Like many other federal employment cases in which paid leave time is at stake, it boiled down to a definition: whether 15 days of leave for military training should be measured in calendar days or workdays.
For decades, the government said the "15 days" of paid military reserve training guaranteed in law for federal employees were calendar days. Under that practice, most federal employees were charged leave according to the time they were away for National Guard and reserve training rather than the number of workdays missed at their agencies. As a result, the employees were charged military leave for weekends and holidays when they were not scheduled to work at their civilian government jobs.
But a federal appeals court, in a case called Butterbaugh, ruled that the government was wrong to measure by calendar days and that federal employees in the Guard and reserves should not be charged for leave for "non-workdays" when they were away for military service.
"As a general matter, employees are not accountable to their employers for time they are not required to work," the U.S. Court of Appeals for the Federal Circuit said. "We see no reason why federal employees need military leave for days on which they are not scheduled to work."
After the ruling in 2003, federal employees started filing claims to recover lost leave. Many of the employees believe that they are owed money because they sometimes had to use regular vacation time if their military duties required more than the 15 days.
Bush administration officials say they do not know how many employees were shortchanged. But the number may be in the thousands, and the cost to agencies and taxpayers could be substantial.
A new round of Butterbaugh litigation deals with the question of how far back employees can go to reclaim leave. It may take the government six months or so to resolve that issue, some officials say.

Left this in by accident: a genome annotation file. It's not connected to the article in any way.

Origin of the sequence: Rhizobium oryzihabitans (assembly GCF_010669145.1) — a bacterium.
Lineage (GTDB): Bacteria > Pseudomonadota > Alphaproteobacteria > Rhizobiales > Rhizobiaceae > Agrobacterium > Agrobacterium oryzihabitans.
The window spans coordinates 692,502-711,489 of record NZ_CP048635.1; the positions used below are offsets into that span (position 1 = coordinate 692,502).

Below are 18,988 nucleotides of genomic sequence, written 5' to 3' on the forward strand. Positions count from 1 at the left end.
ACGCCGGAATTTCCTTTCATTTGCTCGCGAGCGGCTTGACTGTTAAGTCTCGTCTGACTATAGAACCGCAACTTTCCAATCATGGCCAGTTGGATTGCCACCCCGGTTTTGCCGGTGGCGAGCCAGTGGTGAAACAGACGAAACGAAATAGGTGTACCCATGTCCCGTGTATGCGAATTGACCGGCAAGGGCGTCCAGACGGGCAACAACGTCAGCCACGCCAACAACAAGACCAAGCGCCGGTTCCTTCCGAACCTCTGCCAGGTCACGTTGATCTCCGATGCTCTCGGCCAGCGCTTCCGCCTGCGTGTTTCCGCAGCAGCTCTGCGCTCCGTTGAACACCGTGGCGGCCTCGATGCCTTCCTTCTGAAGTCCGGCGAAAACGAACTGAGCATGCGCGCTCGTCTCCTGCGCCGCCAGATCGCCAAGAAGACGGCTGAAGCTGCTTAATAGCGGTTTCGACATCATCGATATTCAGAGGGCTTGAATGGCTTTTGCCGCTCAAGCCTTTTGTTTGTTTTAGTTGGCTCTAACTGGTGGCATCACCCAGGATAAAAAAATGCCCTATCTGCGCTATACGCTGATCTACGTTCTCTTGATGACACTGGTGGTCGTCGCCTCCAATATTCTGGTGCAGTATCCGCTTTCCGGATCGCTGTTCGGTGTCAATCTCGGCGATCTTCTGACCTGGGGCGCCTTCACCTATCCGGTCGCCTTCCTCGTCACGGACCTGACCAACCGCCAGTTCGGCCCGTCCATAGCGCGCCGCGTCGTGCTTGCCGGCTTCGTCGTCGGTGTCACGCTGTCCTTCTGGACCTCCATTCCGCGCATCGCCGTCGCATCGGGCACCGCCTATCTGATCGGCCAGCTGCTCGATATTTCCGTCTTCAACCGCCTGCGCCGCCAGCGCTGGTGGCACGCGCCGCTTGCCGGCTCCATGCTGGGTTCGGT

Like many employment cases, Butterbaugh has a twist or two. For example, Congress in 2000 amended the law on military leave, making it clear that federal employees were not to be charged for weekends while away for reserve training. The Office of Personnel Management sent a memo to agencies advising them to change leave policies to conform to the new guidelines.
That means that most claims under Butterbaugh involve past and not current agency policies.
It's also important to note that OPM has not issued regulations in this area. Instead, it has shaped its guidelines for agencies based on court cases and rulings from the comptroller general. OPM says it found no authority in law to justify a regulatory approach, a development that limited scrutiny of leave calculations over the decades.
Because Butterbaugh covers military leave cases before 2000, when the law was amended, the statute of limitations has become an issue. OPM uses the standard six-year limit for the filing of administrative claims through agencies. That means claims are now being accepted from 1999 only, and the window is closing fairly quickly.
Federal employees who were shortchanged on leave also can bypass their agencies and file claims directly with the Merit Systems Protection Board. The board has signaled that it does not believe the six-year statute of limitations applies under the Uniformed Services Employment and Reemployment Rights Act. That means eligible employees can file USERRA claims going back to Oct. 13, 1994, the date of the law's enactment.
The MSPB has sent the first of several USERRA cases back to an administrative judge, opening the door for the judge to review past laws and figure out whether any laws before 1994 might provide relief.
The judge's decision probably will influence how MSPB handles subsequent appeals.
OPM officials are watching the proceedings at MSPB. They can appeal the MSPB's decision if they think it is in error or harmful to the civil service. For the short term, they plan to continue processing leave cases as called for under the 2000 statutory change.
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